Er, not quite, Tim. You’ve sort of got it turned around. Let me try again. My first observation about kids today was that they had not even heard of Feynman, and so the Feynman nod in the video above (which fills my heart with many soft layers of warmth) would bounce off them like ball bearings. Therefore it seemed narrow-minded to make any sort of universalist artistic claims about the appeal of this video, just as it seems narcissistic to thrill to the Speak-N-Spell appearance in the Owl City video and not acknowledge that that thrill is purely a function of the fact that I got a Speak-N-Spell for a birthday I had the same year Owl City was born.
My next observation, however, was that while Feynman may have faded from contemporary pop culture, the fact is the generation for whom he was a geek hero is still actually young and culturally and technologically active (I know we’re all turning 30 these days, but I’m going to maintain that that’s not that old) and so the fact that our pop art nods to Feynman may mean much of our other work and consumption nods to Feynman, now and before and possibly in the future. Feynman’s influence is still felt though his books don’t sell as much. (Cough, not including physics teachers who give them as graduation presents to their students, creating a new generation of fans.) So while I have appreciated your cycle of posts of generational warfare, my point was not that our generation was somehow better off, but that it–like any generation–has specific influences and inspirations which may have influenced the world in unpredictable ways because of what happened later. We were special in one particular way–we were the first generation where the whole class, not just the computer science students, arrived at college and was expected to use the web. I’m keenly aware of this fact because I started college early, when I was still in high school, and the contrast between my original registration experience and my “real” registration experience largely reflected this shift in expectation and availability. So my hypothesis is not that kids today are somehow worse off in this arena (though they may be) but that this 80s science education did actually shape web culture, indirectly, and is not merely a source of inconsequential nostalgia for me and the Snarkmasters who happen to be my age.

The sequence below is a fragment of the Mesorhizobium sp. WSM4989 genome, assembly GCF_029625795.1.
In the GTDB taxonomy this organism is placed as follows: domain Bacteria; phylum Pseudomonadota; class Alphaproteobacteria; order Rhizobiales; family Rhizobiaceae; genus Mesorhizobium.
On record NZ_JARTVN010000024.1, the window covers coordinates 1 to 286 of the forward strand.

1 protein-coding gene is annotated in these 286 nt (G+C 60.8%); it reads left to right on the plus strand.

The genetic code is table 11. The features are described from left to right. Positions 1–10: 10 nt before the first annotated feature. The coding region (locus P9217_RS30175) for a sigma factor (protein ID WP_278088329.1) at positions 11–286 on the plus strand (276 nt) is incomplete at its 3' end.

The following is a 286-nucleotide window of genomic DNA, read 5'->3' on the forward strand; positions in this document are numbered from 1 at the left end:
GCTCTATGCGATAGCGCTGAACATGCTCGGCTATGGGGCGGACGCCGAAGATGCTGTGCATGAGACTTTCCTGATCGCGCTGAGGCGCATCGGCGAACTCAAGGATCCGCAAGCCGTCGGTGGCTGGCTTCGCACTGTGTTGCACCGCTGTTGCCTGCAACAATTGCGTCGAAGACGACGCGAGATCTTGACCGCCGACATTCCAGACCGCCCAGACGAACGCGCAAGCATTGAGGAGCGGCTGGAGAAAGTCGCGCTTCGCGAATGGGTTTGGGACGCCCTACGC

I was fooled by your use of the phrase “golden age.” Plus, being a college teacher myself, I am hypersensitive to the “these kids don’t know ANYTHING!” trope — enough to see it even where it’s not intended.
Tee hee, that’s funny, because I specifically inserted the article (as in “a golden age” to avoid such confusion. Given the enormous quantities of text you both produce and consume in a day, I can see how that might not have been enough of a signal. I feel like there’s a lesson there about how I should give in to my urge to use typography to indicate mood and emphasis more freely, but then I’d be breaking Snarkmarket on an hourly basis rather than a daily one.
My unresearched hunch, however, is that while the kids today are probably more than alright, we did experience something special compared to our parents. I’m going to have to do some more research before I back that up though.
Speaking for myself, I’d have traded Bill Nye and Voyage of the Mimi to have grown up watching the Apollo and Mercury missions. Just sayin’.